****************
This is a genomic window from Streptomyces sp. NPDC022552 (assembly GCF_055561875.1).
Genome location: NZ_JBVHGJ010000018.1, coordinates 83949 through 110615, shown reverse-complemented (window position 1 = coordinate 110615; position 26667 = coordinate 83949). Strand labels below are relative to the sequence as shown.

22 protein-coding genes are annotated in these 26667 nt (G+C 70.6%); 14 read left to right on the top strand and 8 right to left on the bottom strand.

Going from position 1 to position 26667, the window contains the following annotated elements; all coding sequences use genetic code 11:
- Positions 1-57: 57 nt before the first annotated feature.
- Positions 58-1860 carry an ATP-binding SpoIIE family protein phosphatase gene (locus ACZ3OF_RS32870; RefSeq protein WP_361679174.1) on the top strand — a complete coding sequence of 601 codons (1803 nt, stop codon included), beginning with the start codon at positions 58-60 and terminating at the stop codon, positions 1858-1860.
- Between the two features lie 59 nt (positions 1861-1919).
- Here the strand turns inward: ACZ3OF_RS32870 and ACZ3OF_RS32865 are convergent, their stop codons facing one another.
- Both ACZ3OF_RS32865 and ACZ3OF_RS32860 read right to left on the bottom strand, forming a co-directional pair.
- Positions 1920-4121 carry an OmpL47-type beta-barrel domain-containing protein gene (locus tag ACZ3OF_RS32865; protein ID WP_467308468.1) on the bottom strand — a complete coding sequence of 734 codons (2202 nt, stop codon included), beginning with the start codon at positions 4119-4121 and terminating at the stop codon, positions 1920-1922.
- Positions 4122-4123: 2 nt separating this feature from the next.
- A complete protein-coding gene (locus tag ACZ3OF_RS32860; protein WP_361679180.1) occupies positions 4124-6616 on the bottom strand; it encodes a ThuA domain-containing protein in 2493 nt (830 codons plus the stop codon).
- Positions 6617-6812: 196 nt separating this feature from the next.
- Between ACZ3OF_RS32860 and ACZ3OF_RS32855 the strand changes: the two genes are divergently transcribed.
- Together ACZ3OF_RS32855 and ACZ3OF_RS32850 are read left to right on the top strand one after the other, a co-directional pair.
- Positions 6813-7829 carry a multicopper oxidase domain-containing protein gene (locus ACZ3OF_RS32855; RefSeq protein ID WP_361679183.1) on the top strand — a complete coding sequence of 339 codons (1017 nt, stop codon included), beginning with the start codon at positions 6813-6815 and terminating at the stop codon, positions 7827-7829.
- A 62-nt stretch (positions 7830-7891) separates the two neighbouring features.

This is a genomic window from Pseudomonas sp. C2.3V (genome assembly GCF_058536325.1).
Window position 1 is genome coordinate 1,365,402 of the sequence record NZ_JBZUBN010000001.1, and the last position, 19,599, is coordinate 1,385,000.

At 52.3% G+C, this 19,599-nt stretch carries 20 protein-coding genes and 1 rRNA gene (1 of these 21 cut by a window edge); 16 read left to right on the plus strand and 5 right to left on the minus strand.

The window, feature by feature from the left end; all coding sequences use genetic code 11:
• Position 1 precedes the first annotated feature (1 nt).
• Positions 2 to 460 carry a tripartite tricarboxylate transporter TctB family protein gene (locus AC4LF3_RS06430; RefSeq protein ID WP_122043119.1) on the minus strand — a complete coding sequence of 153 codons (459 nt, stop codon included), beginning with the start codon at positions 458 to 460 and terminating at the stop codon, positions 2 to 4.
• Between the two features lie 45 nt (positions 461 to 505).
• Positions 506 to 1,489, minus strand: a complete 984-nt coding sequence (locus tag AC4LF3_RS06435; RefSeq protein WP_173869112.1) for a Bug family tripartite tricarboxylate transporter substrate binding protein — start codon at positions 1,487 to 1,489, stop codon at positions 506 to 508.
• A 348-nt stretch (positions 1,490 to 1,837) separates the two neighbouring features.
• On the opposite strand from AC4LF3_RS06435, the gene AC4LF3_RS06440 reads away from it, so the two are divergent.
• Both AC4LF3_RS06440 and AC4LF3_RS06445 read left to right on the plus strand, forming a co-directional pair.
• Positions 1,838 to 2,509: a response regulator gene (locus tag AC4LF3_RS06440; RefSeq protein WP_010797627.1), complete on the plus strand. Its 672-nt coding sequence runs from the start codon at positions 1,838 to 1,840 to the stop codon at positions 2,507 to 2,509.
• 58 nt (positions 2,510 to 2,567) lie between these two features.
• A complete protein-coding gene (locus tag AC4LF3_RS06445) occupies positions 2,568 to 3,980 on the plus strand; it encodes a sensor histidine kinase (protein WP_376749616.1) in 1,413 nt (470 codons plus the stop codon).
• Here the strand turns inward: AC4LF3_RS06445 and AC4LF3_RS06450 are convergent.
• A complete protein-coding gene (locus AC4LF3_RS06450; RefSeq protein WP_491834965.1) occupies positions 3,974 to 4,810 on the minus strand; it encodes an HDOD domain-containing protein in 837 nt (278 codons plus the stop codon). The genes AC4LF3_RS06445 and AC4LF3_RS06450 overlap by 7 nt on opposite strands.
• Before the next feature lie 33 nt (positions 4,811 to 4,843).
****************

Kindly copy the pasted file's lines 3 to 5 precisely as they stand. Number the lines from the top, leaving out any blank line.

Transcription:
22 protein-coding genes are annotated in these 26667 nt (G+C 70.6%); 14 read left to right on the top strand and 8 right to left on the bottom strand.

Going from position 1 to position 26667, the window contains the following annotated elements; all coding sequences use genetic code 11:
- Positions 1-57: 57 nt before the first annotated feature.